PI: Craig A. Kulesa, University of Arizona, firstname.lastname@example.org
Address: Steward Observatory, 933 N. Cherry Ave., Tucson, AZ 85721, USA
CoI: John H. Black, Onsala Space Observatory
Title: Direct Measurement of Cold H_2 and CO in the \rho Ophiuchi Star Forming Region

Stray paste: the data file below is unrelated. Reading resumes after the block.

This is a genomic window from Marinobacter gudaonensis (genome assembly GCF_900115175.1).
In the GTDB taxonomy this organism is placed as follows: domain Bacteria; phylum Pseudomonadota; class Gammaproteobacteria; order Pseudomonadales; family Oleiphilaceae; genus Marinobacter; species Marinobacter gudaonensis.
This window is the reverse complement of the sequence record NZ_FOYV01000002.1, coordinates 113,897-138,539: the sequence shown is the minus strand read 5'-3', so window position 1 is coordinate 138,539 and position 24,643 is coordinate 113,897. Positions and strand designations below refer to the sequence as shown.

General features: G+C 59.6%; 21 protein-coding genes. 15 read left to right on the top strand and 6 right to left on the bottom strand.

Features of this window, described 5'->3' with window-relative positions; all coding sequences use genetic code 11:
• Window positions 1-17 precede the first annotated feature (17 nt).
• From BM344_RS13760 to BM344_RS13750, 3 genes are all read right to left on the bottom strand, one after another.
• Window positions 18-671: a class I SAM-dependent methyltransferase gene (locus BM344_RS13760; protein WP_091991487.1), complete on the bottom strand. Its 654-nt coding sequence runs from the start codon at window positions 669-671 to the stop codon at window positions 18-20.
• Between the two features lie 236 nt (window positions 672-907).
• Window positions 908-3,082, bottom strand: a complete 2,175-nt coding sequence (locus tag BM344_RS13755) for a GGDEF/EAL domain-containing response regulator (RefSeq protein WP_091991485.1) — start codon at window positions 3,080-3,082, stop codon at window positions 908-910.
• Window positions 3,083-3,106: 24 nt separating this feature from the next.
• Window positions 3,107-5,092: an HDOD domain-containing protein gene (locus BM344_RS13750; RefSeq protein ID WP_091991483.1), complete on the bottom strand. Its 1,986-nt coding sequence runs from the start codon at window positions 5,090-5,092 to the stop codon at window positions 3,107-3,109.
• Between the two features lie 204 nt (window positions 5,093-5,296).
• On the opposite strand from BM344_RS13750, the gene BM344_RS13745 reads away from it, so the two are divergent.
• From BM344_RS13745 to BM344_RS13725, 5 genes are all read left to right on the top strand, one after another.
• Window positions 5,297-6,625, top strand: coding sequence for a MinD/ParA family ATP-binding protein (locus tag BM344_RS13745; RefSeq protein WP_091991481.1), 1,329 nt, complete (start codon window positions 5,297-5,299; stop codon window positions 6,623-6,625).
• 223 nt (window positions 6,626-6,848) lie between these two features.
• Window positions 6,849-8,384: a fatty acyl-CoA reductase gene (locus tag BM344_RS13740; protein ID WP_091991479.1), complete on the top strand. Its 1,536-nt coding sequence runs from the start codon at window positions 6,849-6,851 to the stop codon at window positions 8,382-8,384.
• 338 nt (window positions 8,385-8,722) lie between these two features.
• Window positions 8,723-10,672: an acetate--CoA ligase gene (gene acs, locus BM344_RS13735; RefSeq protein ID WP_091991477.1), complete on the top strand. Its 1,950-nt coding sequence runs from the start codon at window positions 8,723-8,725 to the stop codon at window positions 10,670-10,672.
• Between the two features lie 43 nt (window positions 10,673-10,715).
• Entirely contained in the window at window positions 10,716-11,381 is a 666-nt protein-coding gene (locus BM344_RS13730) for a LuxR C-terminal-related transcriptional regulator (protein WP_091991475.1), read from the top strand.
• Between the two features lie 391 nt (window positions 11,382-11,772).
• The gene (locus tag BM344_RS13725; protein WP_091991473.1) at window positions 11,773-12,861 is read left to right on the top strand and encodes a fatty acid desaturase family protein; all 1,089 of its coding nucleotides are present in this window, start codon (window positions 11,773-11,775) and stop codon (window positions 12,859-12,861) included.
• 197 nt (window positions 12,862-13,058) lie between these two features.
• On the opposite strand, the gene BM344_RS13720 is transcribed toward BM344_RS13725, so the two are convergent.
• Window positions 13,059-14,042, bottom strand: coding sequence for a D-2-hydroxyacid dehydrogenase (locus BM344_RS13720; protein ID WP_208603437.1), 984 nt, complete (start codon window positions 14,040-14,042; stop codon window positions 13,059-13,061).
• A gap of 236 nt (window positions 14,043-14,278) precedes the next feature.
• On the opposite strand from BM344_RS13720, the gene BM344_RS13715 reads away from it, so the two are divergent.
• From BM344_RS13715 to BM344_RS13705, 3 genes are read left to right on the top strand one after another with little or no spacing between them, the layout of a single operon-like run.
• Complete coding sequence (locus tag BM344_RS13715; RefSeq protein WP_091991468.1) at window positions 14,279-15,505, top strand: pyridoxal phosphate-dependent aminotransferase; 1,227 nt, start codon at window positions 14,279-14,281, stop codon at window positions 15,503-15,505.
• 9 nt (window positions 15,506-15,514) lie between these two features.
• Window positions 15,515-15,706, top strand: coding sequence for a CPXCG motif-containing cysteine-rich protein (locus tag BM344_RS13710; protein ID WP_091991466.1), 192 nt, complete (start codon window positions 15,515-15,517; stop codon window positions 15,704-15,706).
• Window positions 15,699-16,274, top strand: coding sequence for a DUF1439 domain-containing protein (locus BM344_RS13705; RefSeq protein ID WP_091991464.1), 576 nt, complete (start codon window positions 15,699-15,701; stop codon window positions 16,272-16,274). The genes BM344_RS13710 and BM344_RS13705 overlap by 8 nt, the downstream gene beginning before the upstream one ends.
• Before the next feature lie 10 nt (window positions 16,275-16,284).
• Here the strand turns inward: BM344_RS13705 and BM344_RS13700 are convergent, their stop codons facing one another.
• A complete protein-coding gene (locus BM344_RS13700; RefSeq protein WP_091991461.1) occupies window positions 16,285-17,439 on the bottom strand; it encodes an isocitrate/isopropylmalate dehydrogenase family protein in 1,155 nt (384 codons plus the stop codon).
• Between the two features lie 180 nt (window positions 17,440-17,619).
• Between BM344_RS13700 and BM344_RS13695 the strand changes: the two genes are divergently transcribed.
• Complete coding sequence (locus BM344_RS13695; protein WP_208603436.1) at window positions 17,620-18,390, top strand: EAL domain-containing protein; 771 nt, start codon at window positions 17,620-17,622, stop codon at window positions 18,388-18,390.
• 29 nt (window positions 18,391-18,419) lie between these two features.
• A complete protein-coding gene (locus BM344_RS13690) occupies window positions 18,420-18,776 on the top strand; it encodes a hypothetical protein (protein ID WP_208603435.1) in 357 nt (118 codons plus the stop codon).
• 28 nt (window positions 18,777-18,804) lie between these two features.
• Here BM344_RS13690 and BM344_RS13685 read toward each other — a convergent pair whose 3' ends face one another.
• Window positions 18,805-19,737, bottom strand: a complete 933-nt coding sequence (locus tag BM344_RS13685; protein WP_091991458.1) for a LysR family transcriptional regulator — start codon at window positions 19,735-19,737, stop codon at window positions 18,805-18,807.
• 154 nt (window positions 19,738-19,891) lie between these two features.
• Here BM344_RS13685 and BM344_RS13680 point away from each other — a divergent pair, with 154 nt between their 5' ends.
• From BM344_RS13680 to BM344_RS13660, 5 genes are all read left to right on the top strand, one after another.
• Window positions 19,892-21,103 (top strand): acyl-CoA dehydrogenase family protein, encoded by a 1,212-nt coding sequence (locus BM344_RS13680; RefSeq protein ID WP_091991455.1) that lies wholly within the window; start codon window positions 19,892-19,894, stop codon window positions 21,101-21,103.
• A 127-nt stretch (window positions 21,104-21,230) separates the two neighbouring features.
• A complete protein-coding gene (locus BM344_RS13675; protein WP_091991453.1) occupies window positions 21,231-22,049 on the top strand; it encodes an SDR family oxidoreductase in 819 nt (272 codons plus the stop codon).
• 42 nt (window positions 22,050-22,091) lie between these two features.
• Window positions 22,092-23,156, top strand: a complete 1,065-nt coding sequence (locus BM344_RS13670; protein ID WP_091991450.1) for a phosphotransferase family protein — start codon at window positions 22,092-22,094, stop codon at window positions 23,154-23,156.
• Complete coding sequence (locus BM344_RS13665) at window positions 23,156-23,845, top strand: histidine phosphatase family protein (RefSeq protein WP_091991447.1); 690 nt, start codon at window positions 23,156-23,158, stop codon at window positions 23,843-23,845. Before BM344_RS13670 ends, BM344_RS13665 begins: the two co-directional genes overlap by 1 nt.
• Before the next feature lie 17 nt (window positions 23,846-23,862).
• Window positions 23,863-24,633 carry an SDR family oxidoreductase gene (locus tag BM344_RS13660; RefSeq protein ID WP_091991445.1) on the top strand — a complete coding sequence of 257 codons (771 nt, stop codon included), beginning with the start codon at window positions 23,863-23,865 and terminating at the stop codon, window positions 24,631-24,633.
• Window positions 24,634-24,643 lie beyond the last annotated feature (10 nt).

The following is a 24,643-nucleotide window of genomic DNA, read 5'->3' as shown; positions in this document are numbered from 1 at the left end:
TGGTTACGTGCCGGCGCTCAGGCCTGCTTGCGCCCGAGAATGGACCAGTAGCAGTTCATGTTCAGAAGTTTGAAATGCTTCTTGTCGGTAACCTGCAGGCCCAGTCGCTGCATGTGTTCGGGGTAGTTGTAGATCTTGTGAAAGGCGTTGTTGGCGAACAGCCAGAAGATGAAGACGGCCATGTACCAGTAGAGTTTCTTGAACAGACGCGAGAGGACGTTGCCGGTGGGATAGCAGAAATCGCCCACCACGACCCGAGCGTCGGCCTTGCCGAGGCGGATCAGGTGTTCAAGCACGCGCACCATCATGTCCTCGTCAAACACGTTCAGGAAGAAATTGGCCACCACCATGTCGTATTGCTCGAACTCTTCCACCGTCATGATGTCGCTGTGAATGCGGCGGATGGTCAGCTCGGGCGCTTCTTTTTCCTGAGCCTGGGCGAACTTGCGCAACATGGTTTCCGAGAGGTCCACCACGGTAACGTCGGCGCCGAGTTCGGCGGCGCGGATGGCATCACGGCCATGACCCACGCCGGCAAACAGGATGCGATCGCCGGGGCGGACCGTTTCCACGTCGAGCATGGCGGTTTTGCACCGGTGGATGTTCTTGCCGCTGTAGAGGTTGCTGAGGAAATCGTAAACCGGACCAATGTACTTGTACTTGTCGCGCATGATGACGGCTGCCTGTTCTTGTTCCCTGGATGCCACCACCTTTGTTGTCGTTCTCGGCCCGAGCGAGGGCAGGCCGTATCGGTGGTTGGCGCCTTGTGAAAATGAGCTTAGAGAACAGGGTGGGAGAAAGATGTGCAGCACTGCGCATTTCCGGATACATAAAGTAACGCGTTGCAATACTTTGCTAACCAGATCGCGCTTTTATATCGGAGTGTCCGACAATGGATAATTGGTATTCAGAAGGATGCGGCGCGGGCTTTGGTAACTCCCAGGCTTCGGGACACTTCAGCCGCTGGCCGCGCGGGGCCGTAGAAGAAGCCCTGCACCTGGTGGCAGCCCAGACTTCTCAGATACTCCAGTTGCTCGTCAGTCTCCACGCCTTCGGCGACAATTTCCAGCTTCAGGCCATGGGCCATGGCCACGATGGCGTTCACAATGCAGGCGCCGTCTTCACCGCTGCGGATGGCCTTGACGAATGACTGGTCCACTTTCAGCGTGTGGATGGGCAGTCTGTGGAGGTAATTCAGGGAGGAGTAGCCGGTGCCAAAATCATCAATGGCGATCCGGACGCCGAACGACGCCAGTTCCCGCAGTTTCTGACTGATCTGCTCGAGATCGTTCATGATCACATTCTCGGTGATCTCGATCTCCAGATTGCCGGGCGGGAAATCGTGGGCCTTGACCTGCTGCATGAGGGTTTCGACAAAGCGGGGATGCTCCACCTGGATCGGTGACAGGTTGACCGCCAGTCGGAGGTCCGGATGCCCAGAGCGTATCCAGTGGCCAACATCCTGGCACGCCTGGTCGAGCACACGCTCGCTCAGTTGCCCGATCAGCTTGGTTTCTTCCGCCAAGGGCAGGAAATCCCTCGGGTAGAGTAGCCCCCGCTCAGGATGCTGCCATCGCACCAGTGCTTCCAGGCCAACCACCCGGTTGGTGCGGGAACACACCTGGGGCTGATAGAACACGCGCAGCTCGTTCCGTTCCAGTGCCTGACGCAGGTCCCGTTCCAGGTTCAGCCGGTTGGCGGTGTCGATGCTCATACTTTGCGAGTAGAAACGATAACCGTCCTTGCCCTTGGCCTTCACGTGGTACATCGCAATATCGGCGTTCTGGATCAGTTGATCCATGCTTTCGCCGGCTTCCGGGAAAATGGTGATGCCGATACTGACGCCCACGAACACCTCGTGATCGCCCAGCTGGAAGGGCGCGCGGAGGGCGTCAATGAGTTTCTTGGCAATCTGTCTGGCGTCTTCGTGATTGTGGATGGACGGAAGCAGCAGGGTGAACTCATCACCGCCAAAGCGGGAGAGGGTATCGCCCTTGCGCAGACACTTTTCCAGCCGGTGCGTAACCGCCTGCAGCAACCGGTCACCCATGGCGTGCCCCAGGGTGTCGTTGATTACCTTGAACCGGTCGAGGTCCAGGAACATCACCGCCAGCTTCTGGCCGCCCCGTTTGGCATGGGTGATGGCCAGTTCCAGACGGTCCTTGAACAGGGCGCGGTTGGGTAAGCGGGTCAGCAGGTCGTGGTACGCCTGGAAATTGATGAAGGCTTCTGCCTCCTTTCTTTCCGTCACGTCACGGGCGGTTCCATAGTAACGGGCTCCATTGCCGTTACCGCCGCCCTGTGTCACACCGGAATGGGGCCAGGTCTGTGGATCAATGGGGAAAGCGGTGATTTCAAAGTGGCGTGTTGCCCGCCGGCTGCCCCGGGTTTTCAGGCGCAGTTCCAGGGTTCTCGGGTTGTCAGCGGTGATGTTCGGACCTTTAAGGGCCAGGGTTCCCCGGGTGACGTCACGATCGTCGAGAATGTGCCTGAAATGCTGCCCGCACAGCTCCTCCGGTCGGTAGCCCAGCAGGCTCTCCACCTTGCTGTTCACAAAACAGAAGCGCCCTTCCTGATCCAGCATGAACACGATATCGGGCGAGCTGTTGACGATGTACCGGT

Abstract: High-resolution infrared spectroscopy provides a powerful probe of the physical conditions, abundances, chemistry and distribution of molecular material in interstellar clouds. The dominant form of hydrogen in cool, dense clouds is H_2; indeed, it comprises almost half of the normal interstellar matter in the Galaxy. However, its symmetric properties leave it with no observable emission-line spectrum in the vast majority of the cold and dark environments where it dominates. However, through a weak electric-quadrupole absorption line spectrum, the pivotal H_2 molecule can be detected \bf directly and compared along the same pencil-beam line of sight with the abundance of its most commonly cited surrogate, CO. The excitation and abundances of these two species are being firmly established by this group via previous observations with Phoenix at Kitt Peak. With the improved sensitivity and high resolution of Phoenix at Gemini, coarse ``mapping'' of many lines of sight through a single cloud can now be performed. Comparison with [sub]millimeter spectroscopy mapping over the same region will provide a direct test of over 30 years of CO measurements at mm-wavelengths, and will calibrate the technique of near-infrared extinction as a probe of the physical structure of molecular clouds. We propose to test these concepts for the \rho Ophiuchi molecular cloud, where these results will have immediate impact upon extensive existing ground- and space- based infrared and submillimeter observations, such as those from MIPS and IRS on SIRTF and FLAMINGOS at Kitt Peak and the MMT.
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